Bruce Poster

 

In last month’s column I described what I mean by the “New Retirement.” This is a transition into a new stage of life in which one can find self-renewal. Many people are not seeking the old form of retirement, in which they are put out to pasture and on a kind of permanent vacation. Rather, the New Retiree has an opportunity to design his own retirement in a manner that fosters life-enrichment, self-ownership, physical wellness, self-esteem and positive involvement.

Your Life Purpose

I have met many recent retirees who lack a sense of purpose. Some stay busy for six months or a year, taking that special vacation they have long desired or going through their list of “honey-do” home repairs. But eventually, retirees will have to face the fact that they may live for another three or four decades and won’t be satisfied with a regimen consisting only of television, golf, bridge and travel.

The key to a successful retirement is having a clear life purpose for oneself. This may manifest as a new way of expressing a previously defined life purpose (e.g. educating children) or it may appear as an entirely new life purpose. I view retirement as an opportunity to do those things one has always wanted to do but never gotten around to, whether that is:

  • Running your own business
  • Traveling to exotic locales
  • Moving to a new community
  • Learning a language
  • Taking up a musical instrument
  • Spending time with your grandchildren
  • Doing volunteer work

As someone who has recently “retired,” from the business I owned (but is still working part-time), I now have the opportunity to volunteer in the community, where I am working with United Way of Santa Fe County to create a district-wide parent involvement committee for the Santa Fe Public Schools. I also have more time now to exercise, meditate and travel. And I am taking a class in improvisation, which is giving me an opportunity to take risks, be more spontaneous and work as part of a team.

I encourage anyone approaching retirement to develop a personal mission statement for yourself. This will enable you to prioritize the demands upon you, utilize your gifts and skills, and stay focused on what is important in the long run. This mission statement will have three main elements:

  1. A statement of who you are
  2. A statement of what you’d like to do
  3. A statement of where you are going

 

For example, my personal mission statement could be:

I am an active member of the Santa Fe community who uses my facilitation skills to help parents be more effective in supporting their children’s success.”

Once you get something down on paper, read it out loud to see whether you resonate with it. Tell a few friends what your mission is and see whether it “feels” right to you as you share it.

Your Retirement Plan

This mission statement will serve as the launching point for your retirement plan. The retirement plan is your roadmap to where you are going in retirement. Ideally, you should create your plan several years before you expect to retire. The plan will help you make the transition from your current lifestyle to your retirement lifestyle.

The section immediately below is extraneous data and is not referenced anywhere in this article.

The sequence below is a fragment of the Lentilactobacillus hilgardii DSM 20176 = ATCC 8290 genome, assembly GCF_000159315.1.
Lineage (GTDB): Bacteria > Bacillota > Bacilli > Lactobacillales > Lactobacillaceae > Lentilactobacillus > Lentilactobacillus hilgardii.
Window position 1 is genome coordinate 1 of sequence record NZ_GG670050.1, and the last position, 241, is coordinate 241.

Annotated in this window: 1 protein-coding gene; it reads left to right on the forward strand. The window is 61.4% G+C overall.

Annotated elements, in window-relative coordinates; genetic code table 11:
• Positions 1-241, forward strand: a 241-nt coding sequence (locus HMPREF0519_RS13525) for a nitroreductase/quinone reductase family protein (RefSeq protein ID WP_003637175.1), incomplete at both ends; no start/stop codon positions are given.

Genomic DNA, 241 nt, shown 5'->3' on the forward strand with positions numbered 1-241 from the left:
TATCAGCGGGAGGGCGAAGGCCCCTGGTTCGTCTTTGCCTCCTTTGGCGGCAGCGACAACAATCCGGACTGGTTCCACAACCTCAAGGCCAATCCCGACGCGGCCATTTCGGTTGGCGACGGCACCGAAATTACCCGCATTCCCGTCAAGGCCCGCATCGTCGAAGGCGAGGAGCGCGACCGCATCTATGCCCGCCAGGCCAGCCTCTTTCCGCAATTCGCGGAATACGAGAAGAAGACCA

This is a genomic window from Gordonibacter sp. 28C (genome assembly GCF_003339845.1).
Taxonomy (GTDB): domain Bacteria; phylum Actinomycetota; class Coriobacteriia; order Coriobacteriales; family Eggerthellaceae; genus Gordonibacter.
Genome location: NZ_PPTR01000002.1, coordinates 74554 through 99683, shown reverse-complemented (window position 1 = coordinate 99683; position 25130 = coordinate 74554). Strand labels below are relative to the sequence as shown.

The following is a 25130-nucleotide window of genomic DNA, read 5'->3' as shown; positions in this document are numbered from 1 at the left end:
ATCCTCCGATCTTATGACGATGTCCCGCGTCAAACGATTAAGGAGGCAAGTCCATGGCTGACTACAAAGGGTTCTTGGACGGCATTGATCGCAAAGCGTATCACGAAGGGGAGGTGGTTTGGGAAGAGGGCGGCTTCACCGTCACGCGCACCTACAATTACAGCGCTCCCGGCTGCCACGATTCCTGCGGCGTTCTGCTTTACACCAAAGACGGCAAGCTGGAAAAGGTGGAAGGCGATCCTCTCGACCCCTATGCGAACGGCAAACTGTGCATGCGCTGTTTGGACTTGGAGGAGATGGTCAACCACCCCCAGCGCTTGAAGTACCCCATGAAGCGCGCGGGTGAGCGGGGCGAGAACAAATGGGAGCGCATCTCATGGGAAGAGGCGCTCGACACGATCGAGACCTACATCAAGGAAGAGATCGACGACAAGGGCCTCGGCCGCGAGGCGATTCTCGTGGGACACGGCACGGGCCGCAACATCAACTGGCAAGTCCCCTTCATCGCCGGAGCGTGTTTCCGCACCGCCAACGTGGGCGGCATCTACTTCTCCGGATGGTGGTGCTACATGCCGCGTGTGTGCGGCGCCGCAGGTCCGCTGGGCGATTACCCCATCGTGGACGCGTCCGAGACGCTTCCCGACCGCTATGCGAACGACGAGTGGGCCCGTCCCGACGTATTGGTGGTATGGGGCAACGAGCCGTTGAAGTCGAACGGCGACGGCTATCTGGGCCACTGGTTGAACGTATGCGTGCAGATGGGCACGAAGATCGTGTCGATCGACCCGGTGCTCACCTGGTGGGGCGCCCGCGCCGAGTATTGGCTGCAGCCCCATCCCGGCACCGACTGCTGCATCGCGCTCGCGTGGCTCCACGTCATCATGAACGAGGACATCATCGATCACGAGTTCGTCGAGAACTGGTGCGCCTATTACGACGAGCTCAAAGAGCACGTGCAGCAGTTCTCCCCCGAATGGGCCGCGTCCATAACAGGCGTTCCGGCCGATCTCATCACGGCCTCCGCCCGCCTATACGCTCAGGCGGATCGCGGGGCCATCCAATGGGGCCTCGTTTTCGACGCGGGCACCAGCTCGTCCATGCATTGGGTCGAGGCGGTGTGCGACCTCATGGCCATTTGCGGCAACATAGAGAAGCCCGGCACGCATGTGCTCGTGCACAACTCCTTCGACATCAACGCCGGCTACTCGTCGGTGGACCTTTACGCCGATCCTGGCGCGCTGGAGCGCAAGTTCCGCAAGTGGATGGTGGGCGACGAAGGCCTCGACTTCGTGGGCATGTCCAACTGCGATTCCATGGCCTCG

Many people think that a “retirement plan” is the same as a “financial plan.” While a financial plan is critical to a successful retirement (and will affect when and how you can retire), it is only one element of your retirement plan. Your plan should also address other life arenas that I will discuss in future columns. These include:

  • Work reorientation and replacement of work functions
  • Health
  • Leisure interests and travel
  • Dependents and relationships

Your retirement plan will address specific actions that you will take prior to and during your retirement. For example, if you intend to start a small business, you might need to take a computer or bookkeeping class first. Or, if you intend to travel in Latin America, you may wish to take a Spanish class.

Retirement Planning For Couples

Retirement can bring about many changes for a couple. I like the quote that, “I married you for better or worse, but not for lunch.” Men (and women) who had busy careers may suddenly be hanging around the house during the day in what had been the personal space of their partner.

Thus, the need for retirement planning is even more critical for couples than for singles, as couples need to accommodate the potentially disparate needs of both parties. It is a sad fact that many couples are not good at communicating with one another. Each partner may make assumptions about retirement without discussing them. For example, I worked with a couple where the man assumed that they were going to travel abroad extensively and purchase a retirement home in a warm climate, while the woman assumed they were going to spend a lot of time at home with their grandchildren.

Can the potentially conflicting needs of a couple be reconciled? Yes, but only if they communicate their needs and find ways to accommodate one another. Creating a retirement plan for the couple is a great way to do this. Such a plan will incorporate the life purposes and needs of each partner in a win-win plan that allows them each to retire their way. Thus, whether you are single or part of a couple, a retirement plan will be essential to your future success.

 

Bruce Poster is a Certified Retirement Coach who has lived in Santa Fe for 34 years and previously owned Southwest Planning & Marketing. He can be reached at 505.690.8921 or bruce@retireyourway.biz; or you can visit his website: www.RetireYourWay.biz